Earl Lee

AboutNewsletterBlogLists

Early Insights 1

I'm considering starting a newsletter so have been jotting down thoughts from content I'm consuming. This is a first take and mainly just a random collection of thoughts that might be interesting to people like me. Please send me feedback on what you would like for me to dig into more detail, what specific thoughts you thought were insightful, and anything else!

🧠 Musing: Lyft-DoorDash Merger

  • Is a Lyft-DoorDash merger what both companies need to compete more effectively against Uber? Coincidentally, they both partnered with Chase on its Sapphire Reserve card, giving their membership pass for free and crediting extra rewards points on spend.
  • With Uber's potential acquisition of GrubHub becoming less of a reality now, this may be less of an imperative.
  • Merging could increase leverage over driver supply as a combined company and perhaps optimize costs by sharing drivers from both communities.

🗞️ Scale & loyalty more important online than offline, CAC is new rent - Gavin Baker

  • I thought CAC for e-commerce as the new rent for brick-and-mortar retail was a very elegant comparison.

💰 Spotify a good buy?

  • Spotify has been popping up a lot lately in various newsletters I follow, and over the past couple years has been on a tear with M&A. I did a deep dive on podcasting in Summer 2019 and ultimately concluded that Spotify is well-positioned to capitalize on the space and is existentially driven to execute aggressively on podcasting given the low margin and negotiating leverage of their core music business.

🎙 Did I get podcasting wrong?

  • After doing a deep dive on the space last summer, I generally thought it was not a good space to invest in given the structural advantages held by Spotify and Apple. Both having existing distribution to customers, and the former being existentially motivated and well-capitalized.
  • In retrospect, if I had looked at it from the lens of investing in companies that could eventually get acquired by the incumbents, perhaps I would have ended at a different conclusion. Pick the right time and idea that can build something quickly, and Spotify may come knocking.
  • The rise of independent publishers and authentic thoughts—not just through podcasting but also newsletters (see next)—has also been a huge boon. One way to look at this is that society has grown tired of overly curated and perfect media which saturates our attention span these days.

📫 Substack Adoption

  • Interesting to see acceleration in Substack adoption. Many friends starting their own newsletter. Lower barrier to entry than podcasts—you don't need to know how to speak well or have high quality microphones. Just write. Editing is easier too.
  • Feels like newsletters are the new old-school blogs, easier to create than podcasts and more thoughtful than tweets. Last generation of newsletters were collection of links. Now, the best newsletters are collection of analysis on news. Lets readers peer into the thought process.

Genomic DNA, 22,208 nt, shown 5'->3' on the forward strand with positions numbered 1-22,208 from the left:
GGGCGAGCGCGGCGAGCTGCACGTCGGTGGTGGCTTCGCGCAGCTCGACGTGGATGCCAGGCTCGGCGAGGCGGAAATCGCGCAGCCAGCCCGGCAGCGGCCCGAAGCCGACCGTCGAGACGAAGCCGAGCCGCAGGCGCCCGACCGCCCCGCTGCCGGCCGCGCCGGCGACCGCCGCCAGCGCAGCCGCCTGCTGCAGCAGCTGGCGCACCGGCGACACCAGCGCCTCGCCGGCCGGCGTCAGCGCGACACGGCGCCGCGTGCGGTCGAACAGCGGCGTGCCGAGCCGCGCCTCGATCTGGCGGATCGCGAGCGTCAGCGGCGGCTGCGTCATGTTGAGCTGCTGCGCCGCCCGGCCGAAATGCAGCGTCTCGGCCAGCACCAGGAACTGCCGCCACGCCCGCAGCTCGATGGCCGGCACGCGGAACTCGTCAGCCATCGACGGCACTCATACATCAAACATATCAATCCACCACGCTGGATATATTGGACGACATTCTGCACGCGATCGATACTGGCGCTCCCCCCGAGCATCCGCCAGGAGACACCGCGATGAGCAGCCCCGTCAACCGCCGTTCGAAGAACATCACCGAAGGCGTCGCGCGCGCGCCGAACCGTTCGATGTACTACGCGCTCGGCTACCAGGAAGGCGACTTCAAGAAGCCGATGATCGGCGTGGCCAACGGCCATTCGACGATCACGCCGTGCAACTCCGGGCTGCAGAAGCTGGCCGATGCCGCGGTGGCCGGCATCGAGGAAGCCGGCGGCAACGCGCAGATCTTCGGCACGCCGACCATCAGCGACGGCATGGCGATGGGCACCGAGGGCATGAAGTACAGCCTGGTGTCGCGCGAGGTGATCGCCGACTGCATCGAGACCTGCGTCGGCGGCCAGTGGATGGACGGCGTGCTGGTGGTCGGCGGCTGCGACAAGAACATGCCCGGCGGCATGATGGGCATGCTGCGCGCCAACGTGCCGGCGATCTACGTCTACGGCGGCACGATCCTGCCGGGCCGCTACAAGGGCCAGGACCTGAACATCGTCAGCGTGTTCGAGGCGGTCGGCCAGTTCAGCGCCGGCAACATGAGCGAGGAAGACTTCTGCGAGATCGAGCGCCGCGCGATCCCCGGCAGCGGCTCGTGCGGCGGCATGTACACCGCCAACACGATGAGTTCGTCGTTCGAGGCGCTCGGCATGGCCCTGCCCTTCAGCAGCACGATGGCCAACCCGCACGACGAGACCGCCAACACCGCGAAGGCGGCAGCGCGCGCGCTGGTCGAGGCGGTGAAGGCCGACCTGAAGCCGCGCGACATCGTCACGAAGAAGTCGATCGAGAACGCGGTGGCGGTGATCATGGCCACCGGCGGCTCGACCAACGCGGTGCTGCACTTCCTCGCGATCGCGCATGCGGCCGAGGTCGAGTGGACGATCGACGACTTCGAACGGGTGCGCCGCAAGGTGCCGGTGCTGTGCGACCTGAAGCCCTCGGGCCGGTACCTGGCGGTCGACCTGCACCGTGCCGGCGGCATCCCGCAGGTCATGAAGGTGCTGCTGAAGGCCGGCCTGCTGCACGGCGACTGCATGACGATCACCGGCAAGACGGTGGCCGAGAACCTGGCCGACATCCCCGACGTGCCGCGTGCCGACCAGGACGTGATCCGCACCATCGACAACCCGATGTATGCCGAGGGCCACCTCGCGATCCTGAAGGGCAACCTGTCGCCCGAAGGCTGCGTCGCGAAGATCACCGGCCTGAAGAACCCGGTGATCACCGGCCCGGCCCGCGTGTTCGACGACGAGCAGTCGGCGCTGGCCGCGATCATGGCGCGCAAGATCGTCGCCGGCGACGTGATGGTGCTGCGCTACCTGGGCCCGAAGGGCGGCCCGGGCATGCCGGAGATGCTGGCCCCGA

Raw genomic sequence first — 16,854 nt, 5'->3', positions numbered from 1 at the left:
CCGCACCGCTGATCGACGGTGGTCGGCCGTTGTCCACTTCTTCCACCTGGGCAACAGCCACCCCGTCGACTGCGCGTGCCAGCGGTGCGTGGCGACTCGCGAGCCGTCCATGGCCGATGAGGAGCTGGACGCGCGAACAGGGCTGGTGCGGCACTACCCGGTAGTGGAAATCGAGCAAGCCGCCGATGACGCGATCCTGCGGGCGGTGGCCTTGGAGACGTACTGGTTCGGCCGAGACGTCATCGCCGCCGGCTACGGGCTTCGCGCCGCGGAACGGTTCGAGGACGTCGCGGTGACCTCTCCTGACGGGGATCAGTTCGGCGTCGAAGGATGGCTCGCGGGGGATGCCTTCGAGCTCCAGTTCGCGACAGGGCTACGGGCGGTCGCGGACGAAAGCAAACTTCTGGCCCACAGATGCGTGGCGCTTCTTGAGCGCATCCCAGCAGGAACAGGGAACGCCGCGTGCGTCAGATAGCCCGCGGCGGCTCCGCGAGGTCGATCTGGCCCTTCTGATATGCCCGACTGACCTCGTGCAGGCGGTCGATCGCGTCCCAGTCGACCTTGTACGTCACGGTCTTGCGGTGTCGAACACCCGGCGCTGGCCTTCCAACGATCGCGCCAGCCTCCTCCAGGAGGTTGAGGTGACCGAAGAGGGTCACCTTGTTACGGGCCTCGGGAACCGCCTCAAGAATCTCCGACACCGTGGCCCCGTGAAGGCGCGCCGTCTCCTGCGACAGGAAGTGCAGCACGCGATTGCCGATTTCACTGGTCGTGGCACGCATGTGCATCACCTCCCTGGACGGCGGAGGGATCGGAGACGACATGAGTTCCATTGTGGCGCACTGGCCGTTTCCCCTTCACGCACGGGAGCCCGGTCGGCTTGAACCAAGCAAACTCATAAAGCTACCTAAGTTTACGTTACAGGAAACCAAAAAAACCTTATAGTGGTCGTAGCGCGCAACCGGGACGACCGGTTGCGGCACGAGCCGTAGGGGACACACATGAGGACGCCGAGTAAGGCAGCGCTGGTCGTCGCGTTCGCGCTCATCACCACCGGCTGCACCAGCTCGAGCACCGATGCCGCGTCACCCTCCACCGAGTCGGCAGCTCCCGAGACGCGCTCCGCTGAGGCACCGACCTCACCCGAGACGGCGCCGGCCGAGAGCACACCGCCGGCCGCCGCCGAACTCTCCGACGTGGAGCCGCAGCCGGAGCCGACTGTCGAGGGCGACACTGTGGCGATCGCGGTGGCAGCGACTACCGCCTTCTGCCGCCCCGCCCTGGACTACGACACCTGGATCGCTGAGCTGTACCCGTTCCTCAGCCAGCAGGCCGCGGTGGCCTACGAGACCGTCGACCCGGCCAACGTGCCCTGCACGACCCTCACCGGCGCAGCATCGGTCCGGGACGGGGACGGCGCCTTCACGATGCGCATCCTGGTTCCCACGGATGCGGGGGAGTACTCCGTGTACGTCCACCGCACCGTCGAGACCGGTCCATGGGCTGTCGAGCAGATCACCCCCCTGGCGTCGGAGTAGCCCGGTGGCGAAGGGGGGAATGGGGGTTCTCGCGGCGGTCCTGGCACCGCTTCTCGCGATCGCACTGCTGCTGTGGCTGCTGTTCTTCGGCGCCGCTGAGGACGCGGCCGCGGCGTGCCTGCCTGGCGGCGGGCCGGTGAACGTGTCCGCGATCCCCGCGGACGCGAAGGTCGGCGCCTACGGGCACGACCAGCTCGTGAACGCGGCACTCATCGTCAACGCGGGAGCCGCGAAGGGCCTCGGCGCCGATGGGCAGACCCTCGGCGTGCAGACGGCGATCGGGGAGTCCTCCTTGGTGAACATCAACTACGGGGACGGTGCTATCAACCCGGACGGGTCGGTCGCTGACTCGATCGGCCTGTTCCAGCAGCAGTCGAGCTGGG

💻 Remote work

  • With more companies announcing plans to make remote work a permanent fixture—in part or whole—even post-COVID-19 there will be second-order effects for how office workers get social interaction. I hypothesize the growth of local communities oriented around interest such as sports, entertainment, and hobbies.

💼 Tech vs. business/finance culture

  • After spending a year in business school meeting people from all kinds of finance (private equity, hedge funds, investment banks) and consulting, one things I've noticed is that design rarely comes up in conversations when talking about companies. Product peripherally comes up, but even then the conversations seem to lack depth relative to my experience talking with folks from the tech industry.
  • Growing inorganically through the form of M&A, particularly rollups, comes up often too. This is in stark contrast to what's heralded in Silicon Valley—organic, product-driven growth.
  • Lastly, business people seem to love the idea of learning to code—so they can speak the language better. It came up in a case discussion where I took a strong stance against the value of a finance/business person learning to code for the sake of trying to understand tech better. The amount you would have to learn to get value, in my opinion, is far too great and the little learning one might gain from taking an intro course on programming may in fact be harmful by giving an inflated sense of confidence and understanding when talking with engineers. This can be very off-putting.

    • In contrast, I think business people should learn design properly. One of the perennial challenges and tension I hear about in companies is how the business person always wants to show progress by shipping a product. Designers tend to want to take their time and make sure they build something people actually want. This oftentimes results in restarting work and not being able to show progress from the lens of the business person—after all, if there's no tangible product, what progress have you made? In fact, learning what not do ship by talking to the market and even prototyping is progress. Absence of new products and features does not equal lack of progress. Business people, by understanding and learning design, would be able to empathize better with their R&D teams.

🤳 Influencer marketing price opacity and TikTok ROAS

  • Influencers with the same reach might transact at vastly different (10x to 100x) prices because there are no industry standards or price transparency. It is not programmatic. Big brands like McDonald's are willing to pay high amounts for influencer marketing and are less price-sensitive.